Radio-controlled planning bomb Arado E377
One of the latest bombs planning projects submitted to RLM at the end of the 1944 of the year was the Arado E 377 non-propelled, aircraft-type project. In cooperation with Rheinmetall-Borsig, the German company Arado developed a planning bomb designed to be towed on a cable behind an Arado Ag 234 C-2 aircraft or a Heinkel Not 162 fighter and discharged in planning mode to destroy enemy ground and surface targets. Control was carried out remotely or by means of a target tracking device. The documentation provided to department E 2 / 11 RLM fully complied with the requirements of RLM. By its design, the Arado E 377, which was supposed to be made of wood, corresponded to the plane. The fuselage was made in the form of a body of rotation and served as an additional gas tank for the aircraft carrier (in the non-engine version E 377), and also carried an 2-ton warhead. The wing planes of the 377 E were also gas tanks, which, like the fuselage tank, were sealed and filled with inert gas.
Vertical tail had a symmetrical arrangement, a rectangular stabilizer was located above the fuselage. The movement of the rudders of turn and height at the approach to the target was carried out by means of the so-called fighter control from the carrier aircraft after the separation of the planning bomb or by a straight-line flight device. The fuel intake from the gas tank of the disposable E 377 E device in a non-motorized modification was provided by a device driven by a jet engine compressor of an aircraft carrier. Thus it was possible to significantly increase the range.
Both aircraft were attached with braces on the launch car. The advantage of this was that only one lock could open up under load. The launch trolley developed by Rheinmetall-Borzig was an improved version of the three-wheeled launch trolley of the Ag 234 A-2 aircraft, whose weight increased to 4000 kg by increasing the size of the side brackets and adding another pair of wheels.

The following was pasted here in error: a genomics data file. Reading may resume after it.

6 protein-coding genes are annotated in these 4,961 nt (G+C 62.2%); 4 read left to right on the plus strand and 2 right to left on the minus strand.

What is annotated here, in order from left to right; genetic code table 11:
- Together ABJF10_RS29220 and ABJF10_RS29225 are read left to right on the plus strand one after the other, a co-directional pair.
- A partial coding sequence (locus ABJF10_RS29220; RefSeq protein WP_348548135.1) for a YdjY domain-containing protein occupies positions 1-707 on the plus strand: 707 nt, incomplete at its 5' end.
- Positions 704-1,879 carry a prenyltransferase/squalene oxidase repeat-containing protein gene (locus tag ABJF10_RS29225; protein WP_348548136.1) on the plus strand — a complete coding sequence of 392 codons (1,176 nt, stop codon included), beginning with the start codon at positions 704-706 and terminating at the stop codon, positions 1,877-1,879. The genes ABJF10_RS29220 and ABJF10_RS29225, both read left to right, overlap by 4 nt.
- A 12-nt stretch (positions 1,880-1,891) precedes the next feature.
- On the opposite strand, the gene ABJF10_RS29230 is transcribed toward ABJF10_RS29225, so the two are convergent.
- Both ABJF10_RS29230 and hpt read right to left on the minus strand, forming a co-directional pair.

After the separation of the Mistel coupling (Ag Е377-Аg 234 С-2), the starting carriage was braked with the help of brake rockets and a parachute. Problems with stability on take-off arose only when using a Heinkel He 162 machine as an aircraft carrier. Technicians of the firm "Arado" also provided a pyrobolt for uncoupling the E 377 bomb from the aircraft carrier.
The hitch was assembled before take-off with the help of a loading device and double-deck trestles, which made it possible to install a memory carrier on the Arado E 377.
The modification, intended for use on the Heinkel He 162 carrier, received the designation Arado E 377 "A" (unlike the version for the Arado carrier plane, where the index contained a small "a"). Two BMW 109-003 turbojet engines allowed the E 377 to make an approach to the target at a speed of 750 km / h.
The non-powered Arado E 377 warhead consisted of a Trialena 105 shaped charge (high blasting explosive) with a weight of 2000 kg, especially good for use against surface targets. To defeat large targets, it was envisaged to create a thin-walled bomb, with a rupture close to the characteristics of the mine. In addition, a 500 l of flammable liquid was poured into the rear fuselage, which also improved the balancing of the E 377. Instead of a 2 T warhead, it was possible to mount a conventional SC1800 bomb without a tail.
The creation of a piloted version of the Arado 377, the so-called “kamikaze” projectile following the example of the Japanese (“Bac” bomb), was also envisaged.
The end of the war prevented the production and use of the E 377.